For Syrians In Rebel Areas, Russian Airstrikes Add To Their Misery
Russia's offensive in support of the Syrian government has managed to do what seemed impossible: It's made life even more dangerous for many Syrians. These are people in areas controlled by rebels who want to cast off the four-decade rule of the Assad family.
Abdel Rahman al-Yehiya is an archaeologist in Syria's rebel-held province of Idlib. He's long since severed ties with the government antiquities ministry, which he says is corrupt, and committed himself to preservation work in rebel-held areas.
He and his family are sticking it out under daily bombardments. His 5-year-old daughter, Mariam, comes and sits on his lap while we Skype.
Yehiya says that in his area, they formed their own local government with courts and organized departments. But as Russian bombing got worse this week, the schools closed and the kids are at home.
His daughter can already tell the difference between Syrian military planes and the Russian aircraft now in the skies.
Her father asks, "Where do we hide when the planes come?"
"In the caves! In the caves!" she squeals.
Until a week ago, Yehiya thought the Assad regime was on its last legs, that it wasn't strong enough to go on the offensive anymore. But now, with Russian air support, government forces have been launching ground attacks into rebel-held areas in the neighboring province.
Yehiya accuses the Russians of striking a World Heritage Site popularly known as the Dead Cities, where impoverished, displaced families have taken shelter in hopes that the ancient archaeological ruins, dating back nearly 2,000 years, will be spared the bombardments.
"That was the biggest surprise," Yehiya says. Since the alleged strikes, those families have been forced to scatter.
Russia accuses "terrorists" of hiding in archaeological sites, but says that its forces would never bomb heritage sites.
Yehiya says Russian strikes start in the morning and continue through the night, targeting rebel groups and civilian areas alike. He says the intensity of the raids has prompted a new wave of displacement.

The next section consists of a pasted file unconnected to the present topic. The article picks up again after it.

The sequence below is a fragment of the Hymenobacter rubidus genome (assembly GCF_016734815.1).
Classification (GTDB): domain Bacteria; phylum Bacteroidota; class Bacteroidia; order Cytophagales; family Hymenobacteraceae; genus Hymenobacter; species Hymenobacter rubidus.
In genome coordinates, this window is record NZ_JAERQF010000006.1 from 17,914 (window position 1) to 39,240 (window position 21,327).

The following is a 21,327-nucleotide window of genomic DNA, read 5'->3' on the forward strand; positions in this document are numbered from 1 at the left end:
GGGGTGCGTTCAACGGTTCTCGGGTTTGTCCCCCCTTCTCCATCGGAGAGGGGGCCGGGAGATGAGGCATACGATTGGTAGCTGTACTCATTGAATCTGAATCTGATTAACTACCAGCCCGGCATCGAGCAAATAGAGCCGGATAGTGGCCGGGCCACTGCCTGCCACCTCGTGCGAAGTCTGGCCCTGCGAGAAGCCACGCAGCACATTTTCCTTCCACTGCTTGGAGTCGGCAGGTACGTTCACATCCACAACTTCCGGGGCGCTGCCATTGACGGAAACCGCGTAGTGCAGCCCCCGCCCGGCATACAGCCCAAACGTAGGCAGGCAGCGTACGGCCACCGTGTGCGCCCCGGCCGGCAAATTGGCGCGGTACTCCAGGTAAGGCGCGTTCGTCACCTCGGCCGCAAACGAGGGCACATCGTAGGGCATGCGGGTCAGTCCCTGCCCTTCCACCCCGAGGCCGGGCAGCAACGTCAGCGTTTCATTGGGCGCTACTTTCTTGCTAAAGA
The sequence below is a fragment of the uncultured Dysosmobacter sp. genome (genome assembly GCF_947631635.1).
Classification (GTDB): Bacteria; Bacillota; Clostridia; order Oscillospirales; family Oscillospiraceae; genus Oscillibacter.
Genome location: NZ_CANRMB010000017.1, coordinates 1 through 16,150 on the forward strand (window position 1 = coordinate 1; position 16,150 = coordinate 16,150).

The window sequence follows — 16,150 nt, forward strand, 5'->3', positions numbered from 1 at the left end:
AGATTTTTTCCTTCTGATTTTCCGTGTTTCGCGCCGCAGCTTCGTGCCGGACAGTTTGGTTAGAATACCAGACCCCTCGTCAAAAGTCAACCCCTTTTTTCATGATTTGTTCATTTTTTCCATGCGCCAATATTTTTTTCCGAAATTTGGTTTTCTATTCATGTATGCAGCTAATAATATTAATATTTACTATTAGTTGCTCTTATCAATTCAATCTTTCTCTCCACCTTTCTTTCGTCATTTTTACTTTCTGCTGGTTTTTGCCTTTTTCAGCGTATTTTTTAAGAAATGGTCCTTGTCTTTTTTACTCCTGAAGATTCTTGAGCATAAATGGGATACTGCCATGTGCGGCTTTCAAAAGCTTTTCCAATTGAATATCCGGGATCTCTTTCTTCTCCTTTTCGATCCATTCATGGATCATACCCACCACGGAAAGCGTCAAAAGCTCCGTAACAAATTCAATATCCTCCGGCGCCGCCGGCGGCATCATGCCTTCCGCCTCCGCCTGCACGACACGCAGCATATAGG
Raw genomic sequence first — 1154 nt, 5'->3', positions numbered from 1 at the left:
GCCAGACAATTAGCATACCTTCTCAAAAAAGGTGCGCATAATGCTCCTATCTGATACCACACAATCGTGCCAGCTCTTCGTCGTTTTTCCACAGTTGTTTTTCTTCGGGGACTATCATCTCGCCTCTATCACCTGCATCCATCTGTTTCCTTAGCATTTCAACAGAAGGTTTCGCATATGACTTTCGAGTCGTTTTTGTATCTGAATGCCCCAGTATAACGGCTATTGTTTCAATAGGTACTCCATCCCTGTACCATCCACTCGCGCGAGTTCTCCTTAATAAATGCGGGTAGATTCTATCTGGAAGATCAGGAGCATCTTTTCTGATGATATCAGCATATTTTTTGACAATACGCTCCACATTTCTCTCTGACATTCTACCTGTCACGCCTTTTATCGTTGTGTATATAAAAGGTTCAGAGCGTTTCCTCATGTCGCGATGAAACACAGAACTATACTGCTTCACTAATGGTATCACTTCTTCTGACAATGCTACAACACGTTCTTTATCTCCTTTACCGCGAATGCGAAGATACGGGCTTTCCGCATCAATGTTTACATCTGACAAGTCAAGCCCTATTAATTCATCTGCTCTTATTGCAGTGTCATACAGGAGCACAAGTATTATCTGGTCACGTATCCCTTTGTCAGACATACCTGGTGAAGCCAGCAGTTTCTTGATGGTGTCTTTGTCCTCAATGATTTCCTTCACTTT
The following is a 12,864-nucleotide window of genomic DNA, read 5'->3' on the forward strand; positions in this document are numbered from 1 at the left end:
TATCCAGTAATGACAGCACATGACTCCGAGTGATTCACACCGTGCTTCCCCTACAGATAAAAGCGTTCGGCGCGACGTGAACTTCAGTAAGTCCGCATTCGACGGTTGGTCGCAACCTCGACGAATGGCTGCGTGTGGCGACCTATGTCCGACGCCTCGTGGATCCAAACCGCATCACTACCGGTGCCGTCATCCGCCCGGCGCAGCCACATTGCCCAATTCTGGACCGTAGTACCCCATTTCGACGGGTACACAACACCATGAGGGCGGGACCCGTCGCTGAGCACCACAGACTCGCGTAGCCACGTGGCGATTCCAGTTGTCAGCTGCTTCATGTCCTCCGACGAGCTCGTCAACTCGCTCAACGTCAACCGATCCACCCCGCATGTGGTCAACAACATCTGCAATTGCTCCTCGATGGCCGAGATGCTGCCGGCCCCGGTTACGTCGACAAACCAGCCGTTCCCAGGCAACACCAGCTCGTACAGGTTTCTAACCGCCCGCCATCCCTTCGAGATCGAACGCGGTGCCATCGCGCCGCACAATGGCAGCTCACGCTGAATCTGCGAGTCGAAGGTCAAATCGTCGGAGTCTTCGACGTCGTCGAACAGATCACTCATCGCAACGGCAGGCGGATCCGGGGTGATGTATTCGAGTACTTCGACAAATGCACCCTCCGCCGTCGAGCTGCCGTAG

The Syrian Observatory for Human Rights, a U.K.-based monitoring group that tracks rights violations and death tolls through an extensive network of sources on the ground, says that more than 50 civilians have been killed in the Russian strikes over the past week.
Russia says the strikes are targeting ISIS, but State Department spokesman John Kirby said Wednesday that more than 90 percent of Russian strikes have not been against ISIS or al-Qaida. Instead, they're against "groups that want a better future for Syria."
Moustafa Maarati says his unit of the Free Syrian Army, which receives U.S. backing, was one of them. He says that a Russian Defense Ministry video released last week claiming to show an ISIS base actually was his base.
He says Syrian warplanes normally come alone or in pairs, but the Russian planes come in squadrons of up to four at a time. Their bombardments are more powerful than the Syrian regime's.
On Wednesday, Syrian troops backed by Russian warplanes made their first coordinated assault against rebels in Hama Province, an area where Free Syrian Army units have received TOW anti-tank missiles from the U.S. and its allies.
Rebels claimed to have destroyed more than a dozen government tanks in the first day of fighting, and they forced down a helicopter on Thursday. Russian and regime warplanes responded with fierce bombardments, according to the Syrian Observatory.
Residents of rebel-held areas say they were encouraged by the Free Syrian Army putting up such a fight, but they're worried for the long term.
Muzna al-Jundi runs a women's education center in the northern rebel-held town of Maaret al-Numan. She says that when Russian planes bombed a village about 10 miles away, the ground shook like an earthquake. She says residents believe Russian drones are buzzing overhead all the time.
Her women's center, Women Now, offers everything from vocational training to courses in English and French. She refused to close the center this week, despite intensified attacks.
Jundi says she doesn't want to let anyone down. Even if 10 women show up, it's something. But she says people are more afraid for the future than ever before. If the regime forces close in, everyone — even she — is on the terrorist list.
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